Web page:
Skift Recovery Index: Week of June 14

Overview

This report highlights the latest insights from the Skift Recovery Index, as we have added data for June 14 to June 20. The total available dataset now spans from December 29th, 2019 to June 20th, 2020 (weeks 1 to 25).

The Skift Recovery Index is a real-time measure of where the travel industry at large — and the core verticals within it — stands in recovering from the COVID-19 pandemic. It provides the travel industry with a powerful tool for strategic planning, of utmost importance in this uncertain business climate.

This week we add five new data providers to the index, to further strengthen the insights and get as broad a perspective of the travel industry and its recovery as possible. Amadeus, Skyscanner, Collinson, Key Data Dashboard, and TrustYou have joined the ten data partners we were already working with: Arrivalist, Criteo, Hotelbeds, OAG, RateGain, Shiji Group, SimilarWeb, SiteMinder, Sojern, and Transparent as data partners for the Skift Recovery Index.

We continue to be open to add additional partners, especially in the drive (car rental) and tours and activities space. Please get in touch at research@skift.com if you’d like to contribute.


New Partners Added, Score Rebased

The big news this week is that we have added five new data partners to our roster, which will strengthen the index particularly in the flight vertical, with Amadeus, Skyscanner, and Collinson now providing data. Hotel reviews is an interesting angle to look at hotel performance, which is why we’ve added TrustYou’s data, and data from Key Data Dashboard adds more insight into the U.S. vacation rental space in predominantly traditional rental markets.

Adding these new players, and after having run the index for a few weeks, we were able to recalibrate some of the weightings to provide a better insight into the recovery. We would like to reiterate that the recovery index is a mixture of leading and trailing indicators, taking into account indicators ranging from traveler intent in the form of website visits and searches, to future bookings, to actual achieved occupancies, revenues and cancellations. It is therefore not necessarily a representation of actual revenues achieved on the books, but instead a more holistic view of the health of the entire industry, and the different verticals within it.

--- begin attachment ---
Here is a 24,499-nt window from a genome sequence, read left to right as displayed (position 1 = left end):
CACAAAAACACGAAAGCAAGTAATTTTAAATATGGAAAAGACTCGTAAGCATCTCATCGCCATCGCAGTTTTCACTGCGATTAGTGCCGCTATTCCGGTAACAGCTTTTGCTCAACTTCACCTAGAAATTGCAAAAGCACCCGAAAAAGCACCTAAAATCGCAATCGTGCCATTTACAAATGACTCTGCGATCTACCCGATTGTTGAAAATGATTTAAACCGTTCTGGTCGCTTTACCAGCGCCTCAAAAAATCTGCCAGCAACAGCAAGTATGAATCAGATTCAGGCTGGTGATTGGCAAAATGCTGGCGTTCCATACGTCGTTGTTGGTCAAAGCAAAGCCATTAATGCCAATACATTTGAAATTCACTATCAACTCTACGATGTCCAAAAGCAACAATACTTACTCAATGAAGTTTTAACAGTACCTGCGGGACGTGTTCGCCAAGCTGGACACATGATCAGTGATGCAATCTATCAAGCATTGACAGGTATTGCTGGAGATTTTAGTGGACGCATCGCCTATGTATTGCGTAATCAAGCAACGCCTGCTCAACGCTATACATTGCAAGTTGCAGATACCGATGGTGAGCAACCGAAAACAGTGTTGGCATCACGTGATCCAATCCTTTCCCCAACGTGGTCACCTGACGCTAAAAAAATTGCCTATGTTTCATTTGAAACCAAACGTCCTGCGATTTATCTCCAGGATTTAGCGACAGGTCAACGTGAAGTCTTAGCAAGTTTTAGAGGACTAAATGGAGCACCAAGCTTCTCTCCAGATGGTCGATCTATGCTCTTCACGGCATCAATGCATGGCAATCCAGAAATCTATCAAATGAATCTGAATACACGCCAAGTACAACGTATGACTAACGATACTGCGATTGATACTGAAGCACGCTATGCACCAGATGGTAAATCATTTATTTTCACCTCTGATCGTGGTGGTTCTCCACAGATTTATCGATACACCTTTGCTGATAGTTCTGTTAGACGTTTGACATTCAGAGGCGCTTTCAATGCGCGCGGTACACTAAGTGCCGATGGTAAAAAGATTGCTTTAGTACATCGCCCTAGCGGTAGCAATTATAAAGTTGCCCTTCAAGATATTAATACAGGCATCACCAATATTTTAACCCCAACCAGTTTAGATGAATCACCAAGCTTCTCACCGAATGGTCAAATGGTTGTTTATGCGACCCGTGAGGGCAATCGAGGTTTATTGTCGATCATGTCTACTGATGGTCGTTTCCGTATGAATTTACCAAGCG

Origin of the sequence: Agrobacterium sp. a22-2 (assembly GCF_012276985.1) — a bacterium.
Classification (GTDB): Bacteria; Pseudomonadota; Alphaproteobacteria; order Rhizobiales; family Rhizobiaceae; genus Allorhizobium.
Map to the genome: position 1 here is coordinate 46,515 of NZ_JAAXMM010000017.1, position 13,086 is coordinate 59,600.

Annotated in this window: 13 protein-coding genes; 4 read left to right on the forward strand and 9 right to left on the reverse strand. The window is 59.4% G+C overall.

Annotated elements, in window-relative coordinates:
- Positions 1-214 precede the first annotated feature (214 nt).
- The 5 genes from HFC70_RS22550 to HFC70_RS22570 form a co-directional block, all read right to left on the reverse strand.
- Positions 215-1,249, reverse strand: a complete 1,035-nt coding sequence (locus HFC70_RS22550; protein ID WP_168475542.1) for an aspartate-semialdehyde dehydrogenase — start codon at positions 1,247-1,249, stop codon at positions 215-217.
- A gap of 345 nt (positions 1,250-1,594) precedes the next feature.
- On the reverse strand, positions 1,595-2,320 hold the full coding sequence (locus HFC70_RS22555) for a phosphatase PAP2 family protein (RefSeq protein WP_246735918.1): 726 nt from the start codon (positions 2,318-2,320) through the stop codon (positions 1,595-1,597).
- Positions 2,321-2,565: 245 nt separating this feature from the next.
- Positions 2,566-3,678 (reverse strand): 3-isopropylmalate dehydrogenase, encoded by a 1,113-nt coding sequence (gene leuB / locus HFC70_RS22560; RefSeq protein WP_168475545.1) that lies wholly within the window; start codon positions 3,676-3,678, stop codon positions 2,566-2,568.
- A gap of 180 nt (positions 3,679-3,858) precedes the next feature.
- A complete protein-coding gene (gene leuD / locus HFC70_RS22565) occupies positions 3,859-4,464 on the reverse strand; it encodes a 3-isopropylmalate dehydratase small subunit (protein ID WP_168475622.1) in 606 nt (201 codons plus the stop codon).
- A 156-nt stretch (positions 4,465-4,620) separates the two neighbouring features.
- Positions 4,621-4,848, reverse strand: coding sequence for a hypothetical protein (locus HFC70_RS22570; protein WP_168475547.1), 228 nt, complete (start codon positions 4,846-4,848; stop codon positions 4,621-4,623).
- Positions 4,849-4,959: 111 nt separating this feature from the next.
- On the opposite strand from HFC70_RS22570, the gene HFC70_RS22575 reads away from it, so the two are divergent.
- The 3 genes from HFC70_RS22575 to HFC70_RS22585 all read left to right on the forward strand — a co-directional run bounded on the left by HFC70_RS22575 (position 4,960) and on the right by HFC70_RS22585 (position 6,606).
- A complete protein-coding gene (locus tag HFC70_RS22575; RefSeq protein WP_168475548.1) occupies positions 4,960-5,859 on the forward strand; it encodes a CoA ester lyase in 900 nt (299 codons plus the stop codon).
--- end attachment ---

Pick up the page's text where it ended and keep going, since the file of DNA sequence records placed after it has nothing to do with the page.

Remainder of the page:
After refining the weightings and adding additional sources, the past week’s score stands at 36, which shows a stalling of the climb of the past weeks, mainly due to new outbreaks and restrictions in China, and a stagnating performance in the U.S. as it also continues to struggle with increasing amounts of new outbreaks.

Exhibit 1: Is the recovery stalling?

Despite their turn for the worse in terms of new coronavirus cases, China and the U.S. remain the stand-out performers in travel recovery, Germany is showing strong performance increases over the past weeks.

Singapore currently tracks lowest, but as it moved to phase 2 of its reopening on June 19, we might start to see a slow uptick in performance in the coming weeks. However, international travel remains restricted in this phase, and with the city state highly reliant on inbound arrivals, recovery might still be a while away.

Drive was an early strong performer as people looked to make more car journeys, and rent more cars in the process, likely to make domestic holidays. In the past weeks, however, this has plateaued and with borders opening we expect flight to start picking up more strongly. Lodging is continuing its rise as people start to travel again, and more importantly, are looking to stay in travel accommodation.

Exhibit 2: Lodging only vertical that’s still growing

Largest Tourism Economies, Strongest Performers?

The index score is weighted using tourism output data, a combination of inbound, outbound, and domestic tourism expenditure for each country. We use this to ensure that the global index score takes into account how some tourism economies are much larger than others, and therefore contribute more to the global recovery of the travel industry.

Exhibit 3: Average global scores with different weightings

However, it is interesting to compare the weighted score with a simple average score, where each country included in the index is weighted equally, and a weighted score based on GDP, with larger economies contributing relatively more to the global score.

What we see here is that China, accounting for 37% of global tourism output, pulls the index down much more significantly using tourism output weighted average than simple average from January to March, but that by week 15 at the beginning of May, when China was only cautiously opening up and the rest of the major tourism markets were in deep lock-down, all countries were at their low point and the three scores converged completely. Since then, however, the weighted index scores (both weighted by tourism output and GDP) have outperformed the simple average score, as larger (tourism) economies are outperforming their smaller counterparts.

This is interesting, and worth a deeper dive. When considering tourism output, major outliers are China, the U.S., and India, all with large domestic markets. Germany is the strongest performer of the rest, relying on a strong domestic and outbound market.

Exhibit 4: GDP and tourism output by country

Comparing these four countries against a simple average of the other 11 countries shows how the U.S., China, and Germany are outperforming smaller tourism economies, while India is lagging behind.

Exhibit 5: Most larger tourism economies are performing strong

So how are these countries outperforming other markets? They clearly have a larger traveler base to tap into, but are there specific areas or travel verticals where we see these countries moving ahead of their counterparts?